At the beginning of the year, I made a resolution to pick up with series I’d thoroughly enjoyed, and yet somehow lost track of. Otherwise, I’d continue endlessly continue to be led off to the new shiny and not allow myself to follow a character’s development over a well-told narrative arc. And as I’m a particular fan of character-led stories, this wasn’t the smartest way to get the best of out my reading experience. So I got back in touch with one of my favourite, groundbreaking, adrenaline-junkie heroines – Sirantha Jax – see my reviews of Grimspace and Killbox.
BLURB: Sirantha Jax has the right genes—ones that enable her to “jump” faster-than-light ships through grimspace. But it’s also in her genetic makeup to go it alone. It’s a character trait that has gotten her into—and out of—hot water time and time again, but now she’s caused one of the most horrific events in military history… During the war against murderous, flesh-eating aliens, Sirantha went AWOL and shifted grimspace beacons to keep the enemy from invading humanity’s homeworld. The cost of her actions: the destruction of modern interstellar travel—and the lives of six hundred Conglomerate soldiers.
Accused of dereliction of duty, desertion, mass murder, and high treason, Sirantha is on trial for her life. And only time will tell if she’s one of the Conglomerate’s greatest heroes—or most infamous criminals…
REVIEW: I am so glad that I picked up with this series, again! I recalled the last book and the desperate strategy that Jax uses to prevent the terrible, flesh-eating Morgut aliens from invading the whole of human-space. And so this one starts with Jax in a lot of trouble, and at a very low point in her life. Whatever you do – in the event of encountering this book without having read at least Killbox – put it down and backtrack. I make a hobby of crashing midway into series, and it won’t work with this one. You will simply have missed too much of Jax’s amazing journey to fully appreciate who she is and where she’s come from.
I found this book immensely moving. Sirantha Jax was a real hell-raiser in the earlier books and has been through all sorts of life-changing experiences. I’m delighted to see that they have, indeed, changed her, which isn’t always the case with our kick-ass heroines. I was on tenterhooks throughout her trial – as I know only too well Aguirre isn’t necessarily kind to our gutsy protagonist. And then the resultant adventure that she’s embroiled in also originates by her trying to put right a wrong that she inflicted earlier. I’m conscious that I’ve managed to make this sound as if it’s a rather dreary read – it isn’t. There is plenty of danger and action. But I love the relationship between her and Vel, her Ithtorian companion (think of a large, upright cockroach) as it goes on deepening and they appreciate each other as firm friends. Friendship isn’t always fully explored in space opera – but this one is beautifully portrayed.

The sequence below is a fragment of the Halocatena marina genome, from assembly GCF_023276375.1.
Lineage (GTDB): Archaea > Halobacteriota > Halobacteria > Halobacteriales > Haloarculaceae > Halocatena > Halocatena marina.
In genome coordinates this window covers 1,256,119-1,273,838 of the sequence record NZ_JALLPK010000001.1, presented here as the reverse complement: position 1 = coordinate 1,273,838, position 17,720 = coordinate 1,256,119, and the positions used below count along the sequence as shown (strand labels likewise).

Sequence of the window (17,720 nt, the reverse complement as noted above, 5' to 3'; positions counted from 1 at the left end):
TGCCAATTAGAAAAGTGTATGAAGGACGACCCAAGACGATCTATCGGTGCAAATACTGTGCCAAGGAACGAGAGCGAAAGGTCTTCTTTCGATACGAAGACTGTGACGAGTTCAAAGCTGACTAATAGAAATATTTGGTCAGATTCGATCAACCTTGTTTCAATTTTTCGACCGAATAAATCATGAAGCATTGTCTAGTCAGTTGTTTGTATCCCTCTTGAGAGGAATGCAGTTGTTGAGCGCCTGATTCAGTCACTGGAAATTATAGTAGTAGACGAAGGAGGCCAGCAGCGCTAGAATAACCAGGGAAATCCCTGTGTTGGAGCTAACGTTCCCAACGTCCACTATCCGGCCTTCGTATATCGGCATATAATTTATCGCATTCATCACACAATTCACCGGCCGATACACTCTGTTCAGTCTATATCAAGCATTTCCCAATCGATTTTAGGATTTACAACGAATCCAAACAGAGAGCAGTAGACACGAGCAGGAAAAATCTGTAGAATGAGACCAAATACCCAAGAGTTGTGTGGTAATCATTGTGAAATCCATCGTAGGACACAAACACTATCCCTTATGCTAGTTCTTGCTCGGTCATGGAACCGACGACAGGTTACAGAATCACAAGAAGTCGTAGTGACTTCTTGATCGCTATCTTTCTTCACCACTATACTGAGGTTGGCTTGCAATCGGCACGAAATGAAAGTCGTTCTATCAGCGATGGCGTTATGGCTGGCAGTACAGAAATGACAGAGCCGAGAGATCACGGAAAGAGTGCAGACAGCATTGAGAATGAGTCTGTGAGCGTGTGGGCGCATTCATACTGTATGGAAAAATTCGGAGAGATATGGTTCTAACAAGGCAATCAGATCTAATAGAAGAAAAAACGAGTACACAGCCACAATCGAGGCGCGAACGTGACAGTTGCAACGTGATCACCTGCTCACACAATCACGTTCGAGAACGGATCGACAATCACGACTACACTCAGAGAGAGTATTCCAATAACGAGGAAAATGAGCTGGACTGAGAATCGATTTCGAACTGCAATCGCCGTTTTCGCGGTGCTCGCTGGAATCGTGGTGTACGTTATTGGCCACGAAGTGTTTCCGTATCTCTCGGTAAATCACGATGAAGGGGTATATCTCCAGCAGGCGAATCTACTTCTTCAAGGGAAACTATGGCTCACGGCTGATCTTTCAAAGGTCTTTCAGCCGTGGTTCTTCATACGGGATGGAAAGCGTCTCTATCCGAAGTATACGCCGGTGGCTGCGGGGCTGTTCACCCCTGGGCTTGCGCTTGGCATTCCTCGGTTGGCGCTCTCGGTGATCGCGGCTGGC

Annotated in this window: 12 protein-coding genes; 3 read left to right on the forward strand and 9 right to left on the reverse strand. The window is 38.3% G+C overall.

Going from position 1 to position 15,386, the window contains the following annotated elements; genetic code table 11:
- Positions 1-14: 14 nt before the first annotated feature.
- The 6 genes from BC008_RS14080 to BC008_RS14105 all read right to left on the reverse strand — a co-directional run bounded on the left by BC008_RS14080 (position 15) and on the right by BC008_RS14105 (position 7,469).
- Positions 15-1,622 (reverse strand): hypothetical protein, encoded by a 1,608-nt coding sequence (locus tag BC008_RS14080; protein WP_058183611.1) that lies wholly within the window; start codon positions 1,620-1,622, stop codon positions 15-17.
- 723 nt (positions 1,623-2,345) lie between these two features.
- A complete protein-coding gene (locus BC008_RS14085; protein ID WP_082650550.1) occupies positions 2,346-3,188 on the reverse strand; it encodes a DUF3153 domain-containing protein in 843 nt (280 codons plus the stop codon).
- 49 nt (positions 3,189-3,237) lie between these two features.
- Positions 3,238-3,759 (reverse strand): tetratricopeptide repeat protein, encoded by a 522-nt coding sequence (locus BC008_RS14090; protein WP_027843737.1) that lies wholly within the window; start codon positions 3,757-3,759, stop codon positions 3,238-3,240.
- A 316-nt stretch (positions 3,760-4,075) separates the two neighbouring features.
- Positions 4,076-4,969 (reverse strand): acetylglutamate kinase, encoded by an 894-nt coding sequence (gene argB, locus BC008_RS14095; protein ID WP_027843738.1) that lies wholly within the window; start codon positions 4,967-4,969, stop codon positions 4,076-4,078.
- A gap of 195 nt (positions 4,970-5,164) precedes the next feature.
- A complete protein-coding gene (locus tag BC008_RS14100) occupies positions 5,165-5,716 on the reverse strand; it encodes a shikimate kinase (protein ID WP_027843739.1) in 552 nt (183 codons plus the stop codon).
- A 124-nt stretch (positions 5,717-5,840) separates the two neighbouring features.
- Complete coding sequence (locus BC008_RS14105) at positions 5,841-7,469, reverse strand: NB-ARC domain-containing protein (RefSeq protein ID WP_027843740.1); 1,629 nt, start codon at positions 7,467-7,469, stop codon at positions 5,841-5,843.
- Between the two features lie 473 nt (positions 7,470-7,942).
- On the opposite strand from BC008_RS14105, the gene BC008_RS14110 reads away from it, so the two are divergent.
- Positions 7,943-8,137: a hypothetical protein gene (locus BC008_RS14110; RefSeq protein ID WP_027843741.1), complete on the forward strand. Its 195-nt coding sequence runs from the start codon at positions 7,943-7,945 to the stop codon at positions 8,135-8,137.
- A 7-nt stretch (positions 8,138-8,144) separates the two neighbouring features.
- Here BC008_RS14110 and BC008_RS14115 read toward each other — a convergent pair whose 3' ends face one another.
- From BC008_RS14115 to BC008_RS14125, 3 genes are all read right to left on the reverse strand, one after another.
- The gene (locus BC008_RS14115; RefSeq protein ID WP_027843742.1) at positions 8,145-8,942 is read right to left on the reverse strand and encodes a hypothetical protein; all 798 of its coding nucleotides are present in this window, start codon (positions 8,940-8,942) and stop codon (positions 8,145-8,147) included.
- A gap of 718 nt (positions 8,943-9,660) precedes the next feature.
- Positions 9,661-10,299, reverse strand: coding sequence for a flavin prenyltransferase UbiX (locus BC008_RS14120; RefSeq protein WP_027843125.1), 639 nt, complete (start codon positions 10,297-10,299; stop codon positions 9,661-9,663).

I came away with a real sense of loss on leaving this world. With the current upsurge of popularity in space opera adventure, I hope readers will consider picking up this fabulous series. Highly recommended for fans of character-led, high-octane space opera. 9/10
November was defined chiefly by the second lockdown in the UK, and although it wasn’t as strict as the first one, it did bring my social life to an abrupt halt again. So other than seeing the grandchildren when necessary (we are part of our daughter’s support cluster as she is a single-parent family) and shopping when Himself wasn’t able to fulfil the brief, I hunkered down at home, busy writing and reading. Other than teaching Tim, which I did resume after a long, serious discussion weighing the pros and cons with his mother…
Reading I read twelve books in November, which isn’t a particularly large number – but that’s okay. More importantly, once again it’s been a great reading month qualitywise – particularly for space opera and space adventures in general. Because this was #Sci Fi Month 2020, which was once again organised by Imyril at There’s Always Room for One More and Lisa at Dear Geek Place and was a huge success.
My Outstanding Book of the Month was Nophek Gloss by Essa Hansen and my Outstanding Audiobook of the Month was Wintersmith – Book 3 of the Tiffany Aching series by Terry Pratchett.
My reads during November were:
Dead Lies Dreaming – a Laundry Files novel by Charles Stross. See my review.
AUDIOBOOK Wintersmith – Book 35 of the Discworld novels & Book 3 of the Tiffany Aching series by Terry Pratchett – Outstanding Audiobook of the month. Review to follow.
Architects of Memory – Book 1 of The Memory War series by Karen Osborne. Review to follow.
The Thief on the Winged Horse by Kate Mascarenhas. See my review.
Aftermath – Book 5 of the Sirantha Jax series by Ann Aguirre. Review to follow.
Fallen – Book 10 of the Alex Verus series by Benedict Jacka. See my review.
Lifelode by Jo Walton. Review to follow.
The Dark Archive – Book 7 of The Invisible Library series by Genevieve Cogman. See my review.
Writing and Editing Halfway through the month, I finally completed the manuscript for Picky Eaters 2 – which initially was going to be a novella – only to discover that it was a monster of over 117,000 words! I will be writing about all this in more detail in a separate post later in the month – but basically that was just nonsense. I’m not in the mood right now to read anything of that length – so why would I expect my readers to do so, either? Particularly as the whole point of this series is to provide some escapist fun. So I rolled up my sleeves and dived in. It took nearly a week of hard work and rewriting – but I now have a version of Picky Eaters 2, renamed Flame and Blame, that I’m happy with at just under 73,000 words. The great news is that I also have just under 50,000 words of the next novel in the trilogy, which will be called Trouble With Dwarves.